Through all the ups and downs so far — the affirming wins and perplexing losses, Kyrie Irving’s genius shot-making, Terry Rozier’s worst World B. Free imitation, the rumors and meetings and general this-wasn’t-supposed-to-be-so-difficult vibe — I’ve never wavered from one belief about the Celtics:
No matter how much drama along the way, self-inflicted or otherwise, if they were healthy through the playoffs, they would prevail as the Eastern Conference champions.
Well, here we are, 60 games and just 37 victories into this season, and I’m officially wavering, man. If the Celtics’ achievements are going to match the sum of their individual talents, they’re already well overdue in getting their act together. Maybe this — mercurial, talented, and occasionally lackadaisical but relentlessly aggravating in their underachievement — is just who they are.
The Celtics began the season of great expectations by going 10-10 over their first 20 games. That was a surprise, but an understandable one. Irving was back from a knee injury, Gordon Hayward was returning from his hideous leg injury, and they had to meld their skills with a group of veterans and young players that had advanced to Game 7 of the Eastern Conference finals without them.
We should have expected it to take time, especially once it became clear that Hayward’s reemergence was going to be a long process.
But they have fallen into a predictable and annoying pattern since then. They’ll play extremely well for prolonged stretches, perhaps beat a very good team or two, and convince you that they’re finally living up to their billing. Then inevitably they’ll go out and lose a game in a fashion so ugly that it makes you forget about the good work that preceded it.
The most glaring example? From Jan. 16-Feb. 5, they won 10 of 11 games, sandwiching a pair of five-game winning streaks around a hard-fought and well-played 4-point loss to the mighty Warriors. They had arrived. This was the team we were expecting to see. Surely they would now propel themselves toward and perhaps even past the Bucks and Raptors at the top of the Eastern Conference. They’d figured it out and found their identity. Look out, NBA, the Celtics have awakened.
Then they went out and blew 18- and 28-point leads on their home court in losses to those Los Angeles mediocrities, the Lakers and Clippers.
It’s exasperating, and the pattern still lives on. The Celtics pulled out an impressive Kyrie-less win at Philadelphia last Tuesday, won the next night against Detroit when they might have had an excuse to lose (all back-to-backs are brutal), then in their first game after the All-Star break endured a tough but fairly encouraging 1-point loss to the Bucks in Milwaukee.
How did they follow that? By getting torched by the Bulls, a 15-win team they had beaten by 56 points earlier this season.
I’m not giving up on this group, but I’m just about giving up on any clear solution regarding how to solve this. The loss in Chicago had many culprits, from steady Al Horford failing to block out on a couple of late rebounds to Hayward looking as unsure as he has in weeks to Tatum just floating aimlessly to Rozier jacking up 9 shots and making just 1 in 15 minutes of playing time. If he’s going to be in time-to-get-mine mode no matter what, it’s time for Brad Wanamaker to siphon some of his minutes, though that will hardly solve everything.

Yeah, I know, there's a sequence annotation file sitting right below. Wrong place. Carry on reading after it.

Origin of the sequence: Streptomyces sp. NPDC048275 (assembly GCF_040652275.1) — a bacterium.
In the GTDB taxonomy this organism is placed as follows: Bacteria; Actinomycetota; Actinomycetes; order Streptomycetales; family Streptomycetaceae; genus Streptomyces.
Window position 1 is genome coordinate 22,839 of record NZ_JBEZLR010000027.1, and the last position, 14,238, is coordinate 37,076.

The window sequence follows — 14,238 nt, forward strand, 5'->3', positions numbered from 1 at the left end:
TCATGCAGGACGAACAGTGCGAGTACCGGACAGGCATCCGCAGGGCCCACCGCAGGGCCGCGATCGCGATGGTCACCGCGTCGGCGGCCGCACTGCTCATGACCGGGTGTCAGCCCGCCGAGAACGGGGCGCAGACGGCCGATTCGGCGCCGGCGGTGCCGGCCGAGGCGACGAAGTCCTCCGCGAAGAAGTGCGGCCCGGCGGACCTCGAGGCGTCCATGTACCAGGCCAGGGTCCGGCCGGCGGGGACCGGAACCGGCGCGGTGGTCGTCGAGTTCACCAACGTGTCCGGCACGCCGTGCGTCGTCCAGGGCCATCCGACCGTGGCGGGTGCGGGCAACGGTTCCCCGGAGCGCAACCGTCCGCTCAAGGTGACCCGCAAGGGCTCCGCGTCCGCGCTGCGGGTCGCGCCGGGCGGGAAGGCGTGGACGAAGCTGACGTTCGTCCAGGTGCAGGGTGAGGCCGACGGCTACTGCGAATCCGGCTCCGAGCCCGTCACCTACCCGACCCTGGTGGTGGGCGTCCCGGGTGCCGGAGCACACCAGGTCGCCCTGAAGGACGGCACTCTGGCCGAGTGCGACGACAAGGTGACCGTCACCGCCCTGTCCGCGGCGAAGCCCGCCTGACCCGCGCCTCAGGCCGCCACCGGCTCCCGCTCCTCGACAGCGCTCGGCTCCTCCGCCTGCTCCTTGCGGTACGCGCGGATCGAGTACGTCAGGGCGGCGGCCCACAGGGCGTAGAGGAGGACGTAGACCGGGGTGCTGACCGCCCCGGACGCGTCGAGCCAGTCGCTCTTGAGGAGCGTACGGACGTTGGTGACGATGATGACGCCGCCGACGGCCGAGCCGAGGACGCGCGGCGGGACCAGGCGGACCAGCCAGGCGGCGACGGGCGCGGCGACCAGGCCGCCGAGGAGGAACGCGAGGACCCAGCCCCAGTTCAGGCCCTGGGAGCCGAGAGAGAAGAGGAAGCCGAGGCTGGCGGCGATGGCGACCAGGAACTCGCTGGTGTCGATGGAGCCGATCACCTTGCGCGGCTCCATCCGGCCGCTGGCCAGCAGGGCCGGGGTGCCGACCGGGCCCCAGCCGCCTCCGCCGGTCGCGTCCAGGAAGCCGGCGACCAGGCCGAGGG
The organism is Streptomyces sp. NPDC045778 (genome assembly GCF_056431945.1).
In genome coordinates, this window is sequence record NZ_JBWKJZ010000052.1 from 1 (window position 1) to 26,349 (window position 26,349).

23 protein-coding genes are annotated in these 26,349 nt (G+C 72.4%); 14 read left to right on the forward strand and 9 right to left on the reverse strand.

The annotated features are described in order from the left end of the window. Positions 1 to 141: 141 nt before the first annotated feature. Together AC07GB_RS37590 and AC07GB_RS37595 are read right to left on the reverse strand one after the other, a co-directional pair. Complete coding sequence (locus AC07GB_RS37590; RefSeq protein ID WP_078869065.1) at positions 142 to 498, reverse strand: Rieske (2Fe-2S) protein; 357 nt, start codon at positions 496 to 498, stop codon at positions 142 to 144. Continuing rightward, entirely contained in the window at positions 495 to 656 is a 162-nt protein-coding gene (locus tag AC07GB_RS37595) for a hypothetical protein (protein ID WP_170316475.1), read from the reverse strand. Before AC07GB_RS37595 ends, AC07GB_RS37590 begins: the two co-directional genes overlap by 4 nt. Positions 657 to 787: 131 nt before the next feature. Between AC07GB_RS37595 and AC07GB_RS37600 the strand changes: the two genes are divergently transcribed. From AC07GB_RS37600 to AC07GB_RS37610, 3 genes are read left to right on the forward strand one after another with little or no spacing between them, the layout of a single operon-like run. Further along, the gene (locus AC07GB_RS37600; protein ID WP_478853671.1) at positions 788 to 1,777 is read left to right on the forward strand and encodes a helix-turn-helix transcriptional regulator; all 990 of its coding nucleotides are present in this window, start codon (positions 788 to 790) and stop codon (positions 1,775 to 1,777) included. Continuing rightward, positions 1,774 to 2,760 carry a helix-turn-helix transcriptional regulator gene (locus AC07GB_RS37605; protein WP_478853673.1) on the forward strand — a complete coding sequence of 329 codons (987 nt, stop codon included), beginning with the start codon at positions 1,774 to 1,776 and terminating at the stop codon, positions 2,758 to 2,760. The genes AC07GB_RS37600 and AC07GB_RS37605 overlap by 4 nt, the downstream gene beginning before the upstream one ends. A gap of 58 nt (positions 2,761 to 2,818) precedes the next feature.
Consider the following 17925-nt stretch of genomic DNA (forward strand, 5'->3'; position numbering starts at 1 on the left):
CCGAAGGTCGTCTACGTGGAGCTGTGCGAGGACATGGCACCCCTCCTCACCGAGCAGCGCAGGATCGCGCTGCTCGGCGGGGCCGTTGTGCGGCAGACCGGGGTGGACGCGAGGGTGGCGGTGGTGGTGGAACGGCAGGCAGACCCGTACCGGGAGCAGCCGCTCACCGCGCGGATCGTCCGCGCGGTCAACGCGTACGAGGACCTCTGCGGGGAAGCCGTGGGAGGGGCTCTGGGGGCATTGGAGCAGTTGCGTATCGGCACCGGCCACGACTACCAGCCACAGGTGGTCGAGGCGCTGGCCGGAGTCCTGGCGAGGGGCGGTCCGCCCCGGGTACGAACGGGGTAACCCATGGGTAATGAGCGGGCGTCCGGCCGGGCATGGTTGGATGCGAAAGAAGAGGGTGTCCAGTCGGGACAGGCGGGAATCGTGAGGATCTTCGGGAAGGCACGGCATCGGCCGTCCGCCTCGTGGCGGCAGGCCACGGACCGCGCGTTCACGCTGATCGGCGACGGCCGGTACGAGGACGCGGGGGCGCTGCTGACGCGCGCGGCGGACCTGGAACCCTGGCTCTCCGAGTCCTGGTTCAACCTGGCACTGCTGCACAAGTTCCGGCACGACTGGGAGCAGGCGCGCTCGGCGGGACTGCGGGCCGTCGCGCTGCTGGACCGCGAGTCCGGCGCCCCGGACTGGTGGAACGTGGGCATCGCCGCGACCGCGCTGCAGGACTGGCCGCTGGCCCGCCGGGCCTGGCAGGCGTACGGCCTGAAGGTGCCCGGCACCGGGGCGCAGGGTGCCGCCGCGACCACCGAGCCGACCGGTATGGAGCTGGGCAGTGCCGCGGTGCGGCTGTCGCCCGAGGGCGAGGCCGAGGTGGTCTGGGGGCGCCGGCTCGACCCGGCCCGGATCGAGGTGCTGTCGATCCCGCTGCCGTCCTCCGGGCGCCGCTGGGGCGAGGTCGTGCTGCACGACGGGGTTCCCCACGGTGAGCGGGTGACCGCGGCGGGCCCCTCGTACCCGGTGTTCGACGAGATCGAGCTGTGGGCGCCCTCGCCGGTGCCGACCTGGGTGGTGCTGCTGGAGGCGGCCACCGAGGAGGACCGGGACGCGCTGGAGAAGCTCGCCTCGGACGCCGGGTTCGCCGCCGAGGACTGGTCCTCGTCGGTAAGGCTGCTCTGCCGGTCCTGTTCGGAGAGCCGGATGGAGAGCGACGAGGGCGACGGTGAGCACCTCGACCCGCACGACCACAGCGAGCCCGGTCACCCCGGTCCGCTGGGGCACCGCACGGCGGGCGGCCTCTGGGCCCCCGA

The loss was so aggravating, and yet so familiar, that it took away any satisfaction that came from watching Irving try to take over down the stretch. There was a gotta-carry-these-guys resignation in his excellence.
At 37-23, the Celtics need to go 18-4 to match last season’s record, and 16-6 to equal the record of the 2016-17 team’s group of plucky overachievers, led by Isaiah Thomas. That’s not happening, given their difficult remaining schedule, which includes Tuesday’s matchup at Toronto and next Tuesday’s visit to Oakland to face the Warriors.
Some of this is on coach Brad Stevens, who only recently has begun spending timeouts to stop prolonged runs by the opponent. If he has tried to silence players’ gripes — whether about teammates’ effort or maturity — from going public, it hasn’t worked. But each of his last four Celtics teams have overachieved. He deserves the benefit of the doubt more than anyone on his roster. If you can’t thrive playing for Stevens, the problem is you.
This much is certain right now: It’s time to recalibrate expectations. Winning the conference is still realistic if they can solve a few of these maddening matters. They’re 7-4 against the Bucks, Raptors, Pacers, and Sixers, the four teams in front of them in the conference standings. They’re not catching the Bucks or Raptors, but they’re three games back of the Victor Oladipo-less Pacers for the No. 3 spot and a game back of the Sixers for the No. 4 seed.
It’s imperative to secure at least the No. 4 spot and assure themselves of home-court advantage in the first round.
That’s a minor goal compared with what expectations were coming into this season. But it’s their own fault that the big dreams are on the back burner for now.
Perhaps the Celtics can be a flip-the-switch team, one that morphs into its best self come playoff time. But right now, when Rozier is jacking up lousy shots and Irving looks perpetually annoyed and all of the Celtics who aren’t named Marcus Smart are getting outhustled by lesser talents, they’re awfully close to being a flip-the-channel team. Their disinterest in no longer interesting.
Chad Finn can be reached at email@example.com. Follow him on Twitter @GlobeChadFinn.